Encyclopedia of Anti-Revisionism On-Line

New Year’s Editorial: The 1970’s: A decade of decline for U.S. imperialism. Struggle against crises, danger of war in the 1980’s

First Published: Unity, Vol. 3, No. 1, January 4-17, 1980.
Transcription, Editing and Markup: Paul Saba
Copyright: This work is in the Public Domain under the Creative Commons Common Deed. You can freely copy, distribute and display this work; as well as make derivative and commercial works. Please credit the Encyclopedia of Anti-Revisionism On-Line as your source, include the url to this work, and note any of the transcribers, editors & proofreaders above.

A new year and a new decade are beginning.

Traditionally, the new year is a time to sum up the past and look towards the future. A review and analysis of the 1970’s – a decade of great turmoil and change – is important in clarifying the tasks that we face entering the 1980’s.

Without a doubt, the last decade was a turning point for U.S. imperialism – it was a decade of decisive decline. Entering the I970’s, the rulers of the U.S. had little idea that the next ten years would bring problems and crises of such magnitude that the world empire of the U.S. would be shaken and the very system of monopoly capitalism would go into irrevocable decline.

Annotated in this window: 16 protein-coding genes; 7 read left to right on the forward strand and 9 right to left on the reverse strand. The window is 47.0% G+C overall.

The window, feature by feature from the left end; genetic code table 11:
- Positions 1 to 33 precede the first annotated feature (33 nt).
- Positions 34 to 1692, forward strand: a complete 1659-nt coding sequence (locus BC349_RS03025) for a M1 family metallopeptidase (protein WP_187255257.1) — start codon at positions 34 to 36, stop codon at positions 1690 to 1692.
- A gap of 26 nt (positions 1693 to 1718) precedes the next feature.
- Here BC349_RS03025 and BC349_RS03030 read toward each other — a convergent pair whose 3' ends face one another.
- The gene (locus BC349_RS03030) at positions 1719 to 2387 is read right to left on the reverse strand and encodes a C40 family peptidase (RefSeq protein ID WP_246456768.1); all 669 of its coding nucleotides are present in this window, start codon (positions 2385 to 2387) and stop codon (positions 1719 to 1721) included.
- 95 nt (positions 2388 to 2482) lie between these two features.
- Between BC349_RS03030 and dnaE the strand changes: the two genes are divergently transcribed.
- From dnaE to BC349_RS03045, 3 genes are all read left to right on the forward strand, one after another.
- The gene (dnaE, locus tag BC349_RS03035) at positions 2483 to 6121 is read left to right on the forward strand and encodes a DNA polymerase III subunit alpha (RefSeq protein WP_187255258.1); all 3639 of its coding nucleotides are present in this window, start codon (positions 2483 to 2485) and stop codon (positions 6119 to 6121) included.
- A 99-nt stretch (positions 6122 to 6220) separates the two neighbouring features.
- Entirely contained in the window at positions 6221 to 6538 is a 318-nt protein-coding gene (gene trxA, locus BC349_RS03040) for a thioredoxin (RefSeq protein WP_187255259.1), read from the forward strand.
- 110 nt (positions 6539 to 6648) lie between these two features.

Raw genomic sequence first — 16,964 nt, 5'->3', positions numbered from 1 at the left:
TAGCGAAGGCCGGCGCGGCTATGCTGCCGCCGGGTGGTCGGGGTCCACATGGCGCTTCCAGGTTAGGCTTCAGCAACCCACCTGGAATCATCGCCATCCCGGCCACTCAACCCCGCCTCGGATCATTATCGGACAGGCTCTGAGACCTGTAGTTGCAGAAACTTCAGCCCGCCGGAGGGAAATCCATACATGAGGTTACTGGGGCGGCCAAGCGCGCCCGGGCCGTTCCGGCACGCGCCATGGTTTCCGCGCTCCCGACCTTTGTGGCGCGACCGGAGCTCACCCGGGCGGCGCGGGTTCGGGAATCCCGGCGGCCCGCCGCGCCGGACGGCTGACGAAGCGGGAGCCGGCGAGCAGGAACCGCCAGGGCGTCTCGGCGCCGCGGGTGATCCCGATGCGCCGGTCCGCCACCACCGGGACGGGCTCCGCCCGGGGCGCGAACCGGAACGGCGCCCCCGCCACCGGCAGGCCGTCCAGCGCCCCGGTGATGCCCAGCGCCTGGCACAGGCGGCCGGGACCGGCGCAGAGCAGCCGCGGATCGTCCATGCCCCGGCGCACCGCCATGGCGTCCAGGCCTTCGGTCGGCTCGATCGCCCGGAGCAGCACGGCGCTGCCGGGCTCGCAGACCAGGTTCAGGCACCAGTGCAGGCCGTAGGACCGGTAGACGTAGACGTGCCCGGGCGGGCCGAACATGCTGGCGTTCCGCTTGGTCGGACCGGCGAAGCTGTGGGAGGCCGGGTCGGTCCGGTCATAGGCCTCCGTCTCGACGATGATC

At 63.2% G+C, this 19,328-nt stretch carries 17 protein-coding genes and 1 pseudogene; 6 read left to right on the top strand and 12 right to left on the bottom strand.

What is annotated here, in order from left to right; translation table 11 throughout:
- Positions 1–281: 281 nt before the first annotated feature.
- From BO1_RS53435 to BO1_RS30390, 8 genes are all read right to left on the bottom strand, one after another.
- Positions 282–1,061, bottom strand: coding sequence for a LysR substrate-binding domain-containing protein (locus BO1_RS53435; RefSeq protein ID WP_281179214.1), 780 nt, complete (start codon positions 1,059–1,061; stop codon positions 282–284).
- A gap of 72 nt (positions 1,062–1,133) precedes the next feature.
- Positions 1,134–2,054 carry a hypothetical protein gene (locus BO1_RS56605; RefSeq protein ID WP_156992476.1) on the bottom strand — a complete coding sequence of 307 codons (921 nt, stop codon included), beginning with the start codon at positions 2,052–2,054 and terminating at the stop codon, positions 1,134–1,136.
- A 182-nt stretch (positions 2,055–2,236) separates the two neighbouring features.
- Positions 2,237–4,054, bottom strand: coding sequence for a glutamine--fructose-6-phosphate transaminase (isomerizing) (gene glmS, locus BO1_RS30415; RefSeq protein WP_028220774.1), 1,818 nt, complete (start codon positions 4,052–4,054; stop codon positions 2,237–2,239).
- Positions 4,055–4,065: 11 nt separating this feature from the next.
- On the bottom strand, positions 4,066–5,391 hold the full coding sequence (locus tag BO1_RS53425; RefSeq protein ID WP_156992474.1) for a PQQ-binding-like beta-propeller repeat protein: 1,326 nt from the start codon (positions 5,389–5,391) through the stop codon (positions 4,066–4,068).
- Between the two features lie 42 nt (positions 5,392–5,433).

Following World War II, the U.S. imperialists thought they would enjoy an “American century” of domination, but this ambition was shattered beyond repair during the I970’s. The U.S. remains a superpower which brutally oppresses hundreds of millions of people around the world and is desperately trying to hold onto its position. But its status as an unchallenged superpower is now a thing of the past.

Internationally, U.S. imperialism was under attack by the third world. At the same time, U.S. imperialism faced the growing challenge of the Soviet superpower. Domestically, economic and political upheavals rocked the country.

These factors have set the stage for even greater turmoil in the 1980’s, including seriously worsening conditions of life for the people of the U.S. and the real threat of a new world war.

U.S. imperialism beaten back internationally

The crisis of U.S. imperialism in the 1970’s was highlighted by its tremendous defeat in Indochina. The Vietnamese, Cambodian and Laotian people waged an arduous struggle for over 25 years against colonialism and imperialism, and they showed that indeed a “small nation can defeat a large one” and that “imperialism is a paper tiger.”